More than moderate Cannot feel spinous processes easily; back becoming flat well covered; rump convex and well muscled; some fat can be felt on neck, base of neck and shoulder area; neck filled into shoulder; hooks (tuber coxae) just visible.

Illustrations of Body Condition

Body Condition Score 7 - Less Fat

Less fat Back flat; cannot feel spinous processes; hooks (tuber coxae) just visible; fat on neck and shoulder area beginning to expand over ribs; flanks filling, neck thickening.

11.

Illustrations of Body Condition

12.

Body Condition Score 8 - Fat

Fat Animal appears well covered with body rounded with fat and bones not discernible; flanks filled, broad back.

Illustrations of Body Condition

Body Condition Score 9 - Very Fat

Very fat (obese) Bones buried in fat; back broad or flat, in some cases crease along the backbone; large accumulations of fat on neck, over shoulder area and ribs; flank filled with fat.

13.

14.

Tips on how to use the condition score system Some forward planning can help make the task easier. The first step is to make sure that the donkey is standing quietly with enough space for you to be able to walk around and handle it and without it being distracted by others. It should be standing in a well-lit area so you can see it clearly. Look at the descriptions (Table 1), the main anatomical points to check (Figure 1) and illustrations of the different body condition scores (pages 5-13) before you start. Keep them near by to refer to. Having made sure the donkey is standing quietly the next stage in the scoring assessment is to decide which of the three main categories the animal is within. Is it thin (1-3), fat (7-9) or somewhere in between (4-6)? To decide this look at the donkey from the side and the back, walk around it slowly. Is the frame obvious (thin)? Is the frame not as visible as the covering (fat)? Are the frame and covering well balanced, with neither one more obvious than the other (medium)? Once this is decided then examine the animal more closely, looking and feeling the areas where fat and muscle accumulate: the neck, shoulders, back, ribs, flanks and rump. Not all donkeys are the same. One donkey may accumulate a lot of fat on the neck and not a lot on the rump or ribs, whereas another may be the opposite. So each area should be assessed and combined to give an overall condition score. The technical terms for the areas of the body that it is useful to look at and feel, and which feature in the descriptions of the different scores are given in Figure 1.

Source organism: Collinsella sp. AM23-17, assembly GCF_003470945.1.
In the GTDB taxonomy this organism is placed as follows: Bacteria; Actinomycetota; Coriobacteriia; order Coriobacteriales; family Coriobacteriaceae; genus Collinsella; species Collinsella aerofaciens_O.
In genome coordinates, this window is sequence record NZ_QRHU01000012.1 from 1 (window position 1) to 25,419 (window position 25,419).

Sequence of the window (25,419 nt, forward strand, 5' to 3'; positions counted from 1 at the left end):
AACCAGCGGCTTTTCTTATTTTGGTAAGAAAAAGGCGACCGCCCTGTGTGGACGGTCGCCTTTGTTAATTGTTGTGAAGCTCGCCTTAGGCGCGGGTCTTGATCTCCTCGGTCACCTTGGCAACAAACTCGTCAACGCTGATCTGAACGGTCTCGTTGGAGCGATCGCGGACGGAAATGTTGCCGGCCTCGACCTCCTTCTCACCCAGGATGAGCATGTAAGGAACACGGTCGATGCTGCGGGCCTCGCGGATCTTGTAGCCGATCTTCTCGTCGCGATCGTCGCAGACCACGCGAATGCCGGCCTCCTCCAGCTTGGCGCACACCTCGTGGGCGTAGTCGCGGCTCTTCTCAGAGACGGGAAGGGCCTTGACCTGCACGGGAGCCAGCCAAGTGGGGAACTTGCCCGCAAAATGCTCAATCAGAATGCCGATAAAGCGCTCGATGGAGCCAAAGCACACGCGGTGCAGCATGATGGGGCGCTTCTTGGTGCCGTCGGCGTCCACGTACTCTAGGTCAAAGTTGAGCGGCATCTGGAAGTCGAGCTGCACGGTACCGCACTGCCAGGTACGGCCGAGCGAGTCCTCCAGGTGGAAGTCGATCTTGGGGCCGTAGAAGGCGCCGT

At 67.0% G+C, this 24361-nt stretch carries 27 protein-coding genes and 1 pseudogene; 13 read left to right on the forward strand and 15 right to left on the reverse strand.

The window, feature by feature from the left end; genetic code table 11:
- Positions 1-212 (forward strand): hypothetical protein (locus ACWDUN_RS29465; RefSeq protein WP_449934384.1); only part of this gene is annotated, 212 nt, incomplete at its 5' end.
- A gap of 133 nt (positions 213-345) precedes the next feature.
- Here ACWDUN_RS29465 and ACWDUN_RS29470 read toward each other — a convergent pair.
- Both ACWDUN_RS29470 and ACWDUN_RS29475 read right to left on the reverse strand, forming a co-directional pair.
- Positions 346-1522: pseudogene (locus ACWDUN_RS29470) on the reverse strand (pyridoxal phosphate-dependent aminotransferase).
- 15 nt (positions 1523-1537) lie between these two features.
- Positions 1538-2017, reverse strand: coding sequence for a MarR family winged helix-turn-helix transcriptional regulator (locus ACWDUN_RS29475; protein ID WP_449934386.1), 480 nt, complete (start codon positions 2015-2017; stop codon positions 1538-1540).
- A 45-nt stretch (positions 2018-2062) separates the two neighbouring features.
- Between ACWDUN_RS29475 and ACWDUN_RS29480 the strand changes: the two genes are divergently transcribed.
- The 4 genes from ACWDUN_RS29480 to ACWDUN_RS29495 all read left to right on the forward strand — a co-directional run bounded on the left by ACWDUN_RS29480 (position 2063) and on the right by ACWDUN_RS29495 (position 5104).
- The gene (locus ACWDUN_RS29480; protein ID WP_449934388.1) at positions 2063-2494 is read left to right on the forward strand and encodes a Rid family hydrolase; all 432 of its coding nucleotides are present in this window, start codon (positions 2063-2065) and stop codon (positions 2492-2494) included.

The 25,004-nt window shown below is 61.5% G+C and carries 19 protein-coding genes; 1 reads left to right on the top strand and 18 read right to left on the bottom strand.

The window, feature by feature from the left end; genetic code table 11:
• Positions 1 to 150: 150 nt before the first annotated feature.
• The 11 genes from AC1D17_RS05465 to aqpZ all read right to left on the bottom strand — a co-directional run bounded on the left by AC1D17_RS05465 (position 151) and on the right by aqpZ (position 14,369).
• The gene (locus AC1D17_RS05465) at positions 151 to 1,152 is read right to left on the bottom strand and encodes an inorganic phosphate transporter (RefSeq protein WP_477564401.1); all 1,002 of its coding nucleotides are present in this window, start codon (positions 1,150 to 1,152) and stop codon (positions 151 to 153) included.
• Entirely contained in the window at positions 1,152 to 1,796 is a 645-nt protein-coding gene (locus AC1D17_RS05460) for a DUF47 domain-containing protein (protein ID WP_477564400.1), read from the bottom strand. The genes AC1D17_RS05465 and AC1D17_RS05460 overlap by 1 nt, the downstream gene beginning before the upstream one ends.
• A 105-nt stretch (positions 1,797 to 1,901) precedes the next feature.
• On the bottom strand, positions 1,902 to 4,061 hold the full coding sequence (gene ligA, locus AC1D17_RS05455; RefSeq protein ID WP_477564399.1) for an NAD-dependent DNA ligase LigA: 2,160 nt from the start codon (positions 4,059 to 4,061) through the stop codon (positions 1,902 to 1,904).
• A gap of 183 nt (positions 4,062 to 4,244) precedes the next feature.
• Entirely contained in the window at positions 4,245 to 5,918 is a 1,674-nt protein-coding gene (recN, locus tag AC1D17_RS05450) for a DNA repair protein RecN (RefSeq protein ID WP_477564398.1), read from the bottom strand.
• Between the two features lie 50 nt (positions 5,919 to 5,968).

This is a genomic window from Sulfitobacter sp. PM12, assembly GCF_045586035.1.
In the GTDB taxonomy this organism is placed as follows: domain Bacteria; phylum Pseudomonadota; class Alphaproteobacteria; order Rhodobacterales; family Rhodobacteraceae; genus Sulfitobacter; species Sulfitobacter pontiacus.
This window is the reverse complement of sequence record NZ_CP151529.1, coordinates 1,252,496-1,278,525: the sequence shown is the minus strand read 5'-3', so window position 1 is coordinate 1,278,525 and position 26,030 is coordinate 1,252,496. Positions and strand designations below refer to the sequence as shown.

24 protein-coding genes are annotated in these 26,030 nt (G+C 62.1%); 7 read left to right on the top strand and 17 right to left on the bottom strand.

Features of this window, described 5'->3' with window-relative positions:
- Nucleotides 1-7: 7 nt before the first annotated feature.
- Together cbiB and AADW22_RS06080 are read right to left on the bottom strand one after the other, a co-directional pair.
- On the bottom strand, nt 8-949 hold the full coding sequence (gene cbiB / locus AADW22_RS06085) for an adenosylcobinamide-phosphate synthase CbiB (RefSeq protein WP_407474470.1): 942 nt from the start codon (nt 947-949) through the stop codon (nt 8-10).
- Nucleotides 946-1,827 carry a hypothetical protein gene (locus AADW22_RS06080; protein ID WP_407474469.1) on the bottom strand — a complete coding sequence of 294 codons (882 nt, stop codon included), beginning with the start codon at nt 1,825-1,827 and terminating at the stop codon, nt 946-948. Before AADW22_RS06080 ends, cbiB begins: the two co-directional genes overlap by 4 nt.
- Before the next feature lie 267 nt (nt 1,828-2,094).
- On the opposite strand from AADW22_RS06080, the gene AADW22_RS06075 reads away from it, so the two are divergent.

Tips on How to use the Condition Score System

15.

Figure 1. The main anatomical points to check visibly and by feel in the assessment of body condition of a donkey (see Table 1 also).

Note : The spinous processes are the bony points rising from the spine (backbone). The superspinous muscle is the muscle along each side of the backbone.

Tips on How to use the Condition Score System

16.

Table 1. Description of the body condition scores for donkeys on a scale from 1 to 9. SCORE

DESCRIPTION

1. Very thin (Emaciated) Animal markedly emaciated; bone structure easily seen over body; little muscle present; animal weak, lethargic. 2. Thin

Animal emaciated; individual spinous processes, ribs, hooks (tuber coxae), pins (tuber ischii), shoulder blades and spine all prominent, sharply defined; some muscle development; neck thin; prominent withers; shoulders sharply angular.

3. Less thin

Vertebral column prominent and individual spinous processes can be felt; little fat, but superspinous muscle over spinous processes apparent; ribs, pins, (tuber ischii) and hooks (tuber coxae) prominent; loin area and rump concave; little muscle or fat covering over withers and shoulders.

4. Less than moderate

Vertebral column visible; pins (tuber ischii) can be felt but not visible; hooks (tuber coxae) rounded but visible; rump flat rather than concave; ribs can be felt but not obvious; withers, shoulders and neck have some muscle and fat cover; shoulder blades less clearly defined.

5. Moderate

Superspinous muscles developed and readily apparent; vertebral column can be felt; hooks (tuber coxae) rounded; rump rounded, convex; pins (tuber ischii) not visible; some fat can be felt in shoulder area region and at base of neck; can feel ribs, but not visible.

6. More than moderate

Cannot feel spinous processes easily; back becoming flat well covered; rump convex and well muscled; some fat can be felt on neck, base of neck and shoulder area; neck filled into shoulder; hooks (tuber coxae) just visible.

7. Less fat

Back flat; cannot feel spinous processes; hooks (tuber coxae) just visible; fat on neck and shoulder area beginning to expand over ribs; flanks filling, neck thickening.

8. Fat

Animal appears well covered with body rounded with fat and bones not discernible; flanks filled, broad back.

9. Very fat (obese)

Bones buried in fat; back broad or flat, in some cases crease along the backbone; large accumulations of fat on neck, over shoulder area and ribs; flank filled with fat.